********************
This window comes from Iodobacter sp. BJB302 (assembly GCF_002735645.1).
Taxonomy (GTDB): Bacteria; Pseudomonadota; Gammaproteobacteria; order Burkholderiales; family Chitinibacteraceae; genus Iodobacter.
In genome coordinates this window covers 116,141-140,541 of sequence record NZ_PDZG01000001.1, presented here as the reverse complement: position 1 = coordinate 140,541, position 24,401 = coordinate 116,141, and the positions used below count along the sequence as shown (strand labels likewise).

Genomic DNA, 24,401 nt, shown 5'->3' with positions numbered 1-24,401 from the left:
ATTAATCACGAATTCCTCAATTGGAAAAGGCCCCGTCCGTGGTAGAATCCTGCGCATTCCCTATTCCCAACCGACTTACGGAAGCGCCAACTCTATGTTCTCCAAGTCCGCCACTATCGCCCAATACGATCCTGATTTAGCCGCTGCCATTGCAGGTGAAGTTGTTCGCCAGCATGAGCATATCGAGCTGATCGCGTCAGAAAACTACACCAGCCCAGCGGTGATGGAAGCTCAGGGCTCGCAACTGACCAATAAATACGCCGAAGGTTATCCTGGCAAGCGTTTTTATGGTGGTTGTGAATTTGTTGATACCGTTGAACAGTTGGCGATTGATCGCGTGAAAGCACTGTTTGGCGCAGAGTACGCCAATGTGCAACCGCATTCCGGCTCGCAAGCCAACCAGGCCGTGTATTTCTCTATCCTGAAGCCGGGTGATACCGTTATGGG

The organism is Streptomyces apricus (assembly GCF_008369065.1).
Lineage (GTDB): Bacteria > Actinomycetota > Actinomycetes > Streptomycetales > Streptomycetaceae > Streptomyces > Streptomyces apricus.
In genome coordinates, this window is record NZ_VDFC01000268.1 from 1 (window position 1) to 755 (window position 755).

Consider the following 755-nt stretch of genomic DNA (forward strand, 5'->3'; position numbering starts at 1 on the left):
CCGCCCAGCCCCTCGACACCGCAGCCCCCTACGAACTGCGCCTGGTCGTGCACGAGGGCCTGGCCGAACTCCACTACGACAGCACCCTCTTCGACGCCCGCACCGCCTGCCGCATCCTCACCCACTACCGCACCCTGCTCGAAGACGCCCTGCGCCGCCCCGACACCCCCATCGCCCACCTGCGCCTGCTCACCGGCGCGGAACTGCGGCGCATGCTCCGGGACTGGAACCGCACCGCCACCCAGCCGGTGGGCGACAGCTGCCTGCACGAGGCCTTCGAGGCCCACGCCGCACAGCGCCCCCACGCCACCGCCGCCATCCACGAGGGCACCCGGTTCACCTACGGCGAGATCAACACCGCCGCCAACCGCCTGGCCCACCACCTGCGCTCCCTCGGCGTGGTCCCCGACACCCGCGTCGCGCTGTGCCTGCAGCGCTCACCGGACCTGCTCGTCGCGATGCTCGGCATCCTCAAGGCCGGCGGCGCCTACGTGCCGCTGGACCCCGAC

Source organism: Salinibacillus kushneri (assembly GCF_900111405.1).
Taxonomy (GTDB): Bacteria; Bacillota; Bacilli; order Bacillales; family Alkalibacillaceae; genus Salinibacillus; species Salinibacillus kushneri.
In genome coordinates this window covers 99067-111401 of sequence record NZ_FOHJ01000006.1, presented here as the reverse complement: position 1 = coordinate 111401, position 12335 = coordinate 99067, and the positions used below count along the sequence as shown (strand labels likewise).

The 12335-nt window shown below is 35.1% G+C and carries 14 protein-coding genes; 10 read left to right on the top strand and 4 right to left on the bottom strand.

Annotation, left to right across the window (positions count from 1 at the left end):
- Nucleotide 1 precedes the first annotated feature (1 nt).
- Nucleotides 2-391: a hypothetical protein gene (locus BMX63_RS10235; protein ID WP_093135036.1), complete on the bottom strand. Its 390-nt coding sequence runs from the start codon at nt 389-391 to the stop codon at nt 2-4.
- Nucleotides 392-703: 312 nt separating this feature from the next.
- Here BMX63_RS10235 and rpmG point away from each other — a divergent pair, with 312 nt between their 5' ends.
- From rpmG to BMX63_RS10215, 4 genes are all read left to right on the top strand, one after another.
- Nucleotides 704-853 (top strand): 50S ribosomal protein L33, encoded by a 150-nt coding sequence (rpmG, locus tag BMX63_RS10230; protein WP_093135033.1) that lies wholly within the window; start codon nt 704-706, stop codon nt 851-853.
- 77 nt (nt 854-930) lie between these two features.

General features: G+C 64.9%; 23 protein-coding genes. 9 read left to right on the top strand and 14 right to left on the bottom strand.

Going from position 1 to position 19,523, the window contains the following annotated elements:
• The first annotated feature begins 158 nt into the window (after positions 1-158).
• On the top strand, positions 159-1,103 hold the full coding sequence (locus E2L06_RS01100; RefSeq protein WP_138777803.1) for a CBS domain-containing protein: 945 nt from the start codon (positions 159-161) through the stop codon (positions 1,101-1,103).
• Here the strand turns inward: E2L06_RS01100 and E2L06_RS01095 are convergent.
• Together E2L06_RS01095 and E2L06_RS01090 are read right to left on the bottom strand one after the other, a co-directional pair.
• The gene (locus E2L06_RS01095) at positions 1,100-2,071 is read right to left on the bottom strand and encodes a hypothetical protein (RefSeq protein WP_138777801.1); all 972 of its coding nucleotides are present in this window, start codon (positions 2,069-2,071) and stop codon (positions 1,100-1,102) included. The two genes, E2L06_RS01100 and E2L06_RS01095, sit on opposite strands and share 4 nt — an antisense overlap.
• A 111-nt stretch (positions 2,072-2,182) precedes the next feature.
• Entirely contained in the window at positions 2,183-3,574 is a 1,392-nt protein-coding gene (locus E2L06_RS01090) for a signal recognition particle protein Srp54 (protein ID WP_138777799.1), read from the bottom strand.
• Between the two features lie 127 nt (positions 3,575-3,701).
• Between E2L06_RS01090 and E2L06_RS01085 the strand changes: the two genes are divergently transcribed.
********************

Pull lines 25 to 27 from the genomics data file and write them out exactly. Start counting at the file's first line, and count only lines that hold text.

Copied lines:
• The first annotated feature begins 158 nt into the window (after positions 1-158).
• On the top strand, positions 159-1,103 hold the full coding sequence (locus E2L06_RS01100; RefSeq protein WP_138777803.1) for a CBS domain-containing protein: 945 nt from the start codon (positions 159-161) through the stop codon (positions 1,101-1,103).
• Here the strand turns inward: E2L06_RS01100 and E2L06_RS01095 are convergent.